Granted, one of those players is Atlanta’s Kyle Korver, who has fallen 8.8 percentage points shy of his projection this season. (Fun note: Korver’s definition of a “disappointing” 3-point percentage is still 3.4 points higher than league average.) Historically speaking, we’d expect only one NBA player to experience this type of shooting slump once every two or three seasons, but the 3-pointer’s ever-skyrocketing frequency gives contemporary players more chances to join this sample — and to underperform their expectations — than players of a generation ago.
Still, a dip like James’s remains pretty rare:
So what’s causing James’s sudden regression behind the arc? It certainly isn’t an increase in long-range volume. His 3-pointers make up a smaller share of his total shots now than they did a season ago, bringing that proportion more in line with what it was in 2012-13, when James knocked down a career-best 40.6 percent of his 3s. Nor is it a matter of location. We would actually expect James’s conversion rate to be marginally better this year based on the distribution of his 3-point attempts by zone; he’s shooting slightly more of the shorter, easier variety of 3s that reside in each corner of the court.
Amazingly, the culprit for James’s declining percentage doesn’t even appear to be the circumstances under which he’s had to shoot.
Last season, James had the benefit of an assist on only 46.7 percent of his 3-point baskets; this year, that rate is much higher, at 62.1 percent.3 Somewhat relatedly, James also shot more pull-up 3s last season — you know, the ones only Steph Curry can turn into a workable offensive strategy. This year, he’s shifted about 11 percentage points’ worth of those4 into 3s of the much easier catch-and-shoot variety. And a smaller share of James’s 3-point attempts this season have come in difficult shot clock territory — categories marked by NBA.com as “Late” or “Very Late” — or against tough defensive pressure — classified by SportVU’s tracking cameras as “Tight” or “Very Tight” — than last season.
In other words, practically every statistical indicator says James should be shooting the ball better this year, not worse. An already improbable downturn is made all the more baffling by the lack of a logical explanation — with all of our data and technology, we’re supposed to be able to dissect and diagnose cases like this. James quantifiably has more space and more time, and he even says he feels significantly better than he did last season, but the shots are simply not falling.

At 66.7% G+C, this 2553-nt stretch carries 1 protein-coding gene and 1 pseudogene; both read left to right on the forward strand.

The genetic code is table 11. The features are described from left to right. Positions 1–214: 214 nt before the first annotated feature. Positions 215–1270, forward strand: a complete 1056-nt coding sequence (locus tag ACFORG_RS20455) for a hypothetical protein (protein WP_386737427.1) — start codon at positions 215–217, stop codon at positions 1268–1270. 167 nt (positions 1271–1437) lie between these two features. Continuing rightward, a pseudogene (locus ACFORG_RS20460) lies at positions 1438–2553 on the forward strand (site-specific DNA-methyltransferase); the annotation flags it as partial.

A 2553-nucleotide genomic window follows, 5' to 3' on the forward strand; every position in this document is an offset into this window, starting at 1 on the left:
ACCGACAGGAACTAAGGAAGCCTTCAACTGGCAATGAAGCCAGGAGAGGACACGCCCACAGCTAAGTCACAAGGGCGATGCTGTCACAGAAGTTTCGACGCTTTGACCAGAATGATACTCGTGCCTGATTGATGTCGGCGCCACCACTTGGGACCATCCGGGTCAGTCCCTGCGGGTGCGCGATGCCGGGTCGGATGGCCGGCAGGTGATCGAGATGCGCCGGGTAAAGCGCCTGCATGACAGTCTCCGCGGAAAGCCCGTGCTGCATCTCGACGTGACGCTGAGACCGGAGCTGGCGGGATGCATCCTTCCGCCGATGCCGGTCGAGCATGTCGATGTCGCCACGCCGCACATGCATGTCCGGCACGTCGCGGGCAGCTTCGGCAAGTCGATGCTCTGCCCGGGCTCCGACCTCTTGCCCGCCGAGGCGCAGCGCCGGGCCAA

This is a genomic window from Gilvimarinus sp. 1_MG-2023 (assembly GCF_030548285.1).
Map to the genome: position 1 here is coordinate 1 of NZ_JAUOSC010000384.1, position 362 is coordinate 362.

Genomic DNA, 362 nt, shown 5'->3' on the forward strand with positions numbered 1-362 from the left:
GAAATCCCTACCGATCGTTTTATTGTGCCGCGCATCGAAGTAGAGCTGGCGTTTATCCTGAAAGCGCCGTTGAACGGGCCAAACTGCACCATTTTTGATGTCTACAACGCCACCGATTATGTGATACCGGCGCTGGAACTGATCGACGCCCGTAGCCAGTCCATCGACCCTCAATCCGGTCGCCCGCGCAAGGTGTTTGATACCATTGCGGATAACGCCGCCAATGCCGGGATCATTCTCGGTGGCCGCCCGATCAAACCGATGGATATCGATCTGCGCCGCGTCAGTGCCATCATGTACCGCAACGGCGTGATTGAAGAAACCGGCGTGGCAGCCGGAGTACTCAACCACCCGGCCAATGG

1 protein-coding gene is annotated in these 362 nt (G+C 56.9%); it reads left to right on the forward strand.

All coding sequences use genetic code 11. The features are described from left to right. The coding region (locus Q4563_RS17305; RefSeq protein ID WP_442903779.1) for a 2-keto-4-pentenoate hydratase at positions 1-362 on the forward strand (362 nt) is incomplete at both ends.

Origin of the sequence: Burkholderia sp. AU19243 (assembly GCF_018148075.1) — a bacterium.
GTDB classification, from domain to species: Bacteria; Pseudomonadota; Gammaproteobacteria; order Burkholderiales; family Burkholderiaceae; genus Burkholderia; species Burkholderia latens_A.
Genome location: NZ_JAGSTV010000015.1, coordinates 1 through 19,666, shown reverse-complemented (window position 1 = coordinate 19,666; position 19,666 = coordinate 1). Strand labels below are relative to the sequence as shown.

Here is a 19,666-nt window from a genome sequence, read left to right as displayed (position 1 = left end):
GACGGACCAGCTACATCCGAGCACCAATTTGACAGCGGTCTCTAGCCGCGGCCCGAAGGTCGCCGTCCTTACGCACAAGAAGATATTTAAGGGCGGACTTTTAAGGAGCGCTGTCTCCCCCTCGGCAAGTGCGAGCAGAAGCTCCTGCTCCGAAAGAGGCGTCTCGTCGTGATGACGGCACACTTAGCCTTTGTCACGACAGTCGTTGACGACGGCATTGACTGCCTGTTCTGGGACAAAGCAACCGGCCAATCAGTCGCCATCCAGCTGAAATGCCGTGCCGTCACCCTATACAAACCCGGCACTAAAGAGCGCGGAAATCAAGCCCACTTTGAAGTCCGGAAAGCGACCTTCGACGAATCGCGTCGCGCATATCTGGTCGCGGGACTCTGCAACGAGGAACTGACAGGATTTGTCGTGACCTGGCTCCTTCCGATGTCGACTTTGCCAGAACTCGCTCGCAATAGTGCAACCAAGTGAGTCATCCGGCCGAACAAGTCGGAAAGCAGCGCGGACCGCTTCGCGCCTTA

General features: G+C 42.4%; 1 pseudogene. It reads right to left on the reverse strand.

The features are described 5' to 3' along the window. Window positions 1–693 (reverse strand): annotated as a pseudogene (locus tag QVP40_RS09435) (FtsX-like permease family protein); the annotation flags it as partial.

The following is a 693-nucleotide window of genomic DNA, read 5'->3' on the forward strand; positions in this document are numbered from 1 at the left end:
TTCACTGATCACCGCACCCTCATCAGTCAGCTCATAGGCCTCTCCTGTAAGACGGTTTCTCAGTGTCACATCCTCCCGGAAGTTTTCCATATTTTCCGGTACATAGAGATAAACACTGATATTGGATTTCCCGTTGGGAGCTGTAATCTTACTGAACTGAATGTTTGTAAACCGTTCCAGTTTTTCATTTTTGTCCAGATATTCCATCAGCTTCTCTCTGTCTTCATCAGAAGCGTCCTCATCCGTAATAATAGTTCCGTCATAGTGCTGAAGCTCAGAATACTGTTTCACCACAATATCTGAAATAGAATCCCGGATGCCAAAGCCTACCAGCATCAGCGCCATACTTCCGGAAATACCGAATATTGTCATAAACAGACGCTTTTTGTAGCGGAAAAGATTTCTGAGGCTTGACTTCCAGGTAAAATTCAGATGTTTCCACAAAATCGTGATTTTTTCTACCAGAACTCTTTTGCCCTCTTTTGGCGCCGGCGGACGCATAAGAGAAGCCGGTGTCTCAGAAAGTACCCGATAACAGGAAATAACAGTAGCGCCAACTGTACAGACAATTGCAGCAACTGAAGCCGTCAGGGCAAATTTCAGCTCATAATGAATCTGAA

James doesn’t seem to have any answers, either. “I could care less about what I shoot from the 3,” he said when asked about his abysmal 3-point shooting by the Cleveland Plain Dealer earlier this month. “It’s not my game … Like I tell you guys at the end of my career they’re not going to say LeBron was a great 3-point shooter. I’m going to continue to take them. I work on them. If they go in, fine, if not I’ll live in the paint. So I’m not a 3-point shooter, I never will be a 3-point shooter. If I shoot it well, cool, but that doesn’t define my game, shooting 3s.”
Somehow, James has managed to make that formula work for him. Cleveland ranks fourth in offensive rating, and LeBron has individually maintained the league’s third-best offensive Real Plus-Minus despite the wayward perimeter shooting. Perhaps that shouldn’t surprise us much — after all, a younger James’s production was off the charts before he ever developed a credible long-range jumper. At the very least, it suggests the Cavs might be able to capture another Eastern Conference crown even if James doesn’t miraculously regain his touch from the outside. But as far as statistical puzzlers go, James’s inexplicable shooting collapse is one for the history books. Even in the modern age of advanced basketball metrics, sometimes we have to deploy the analytic equivalent of a shruggie.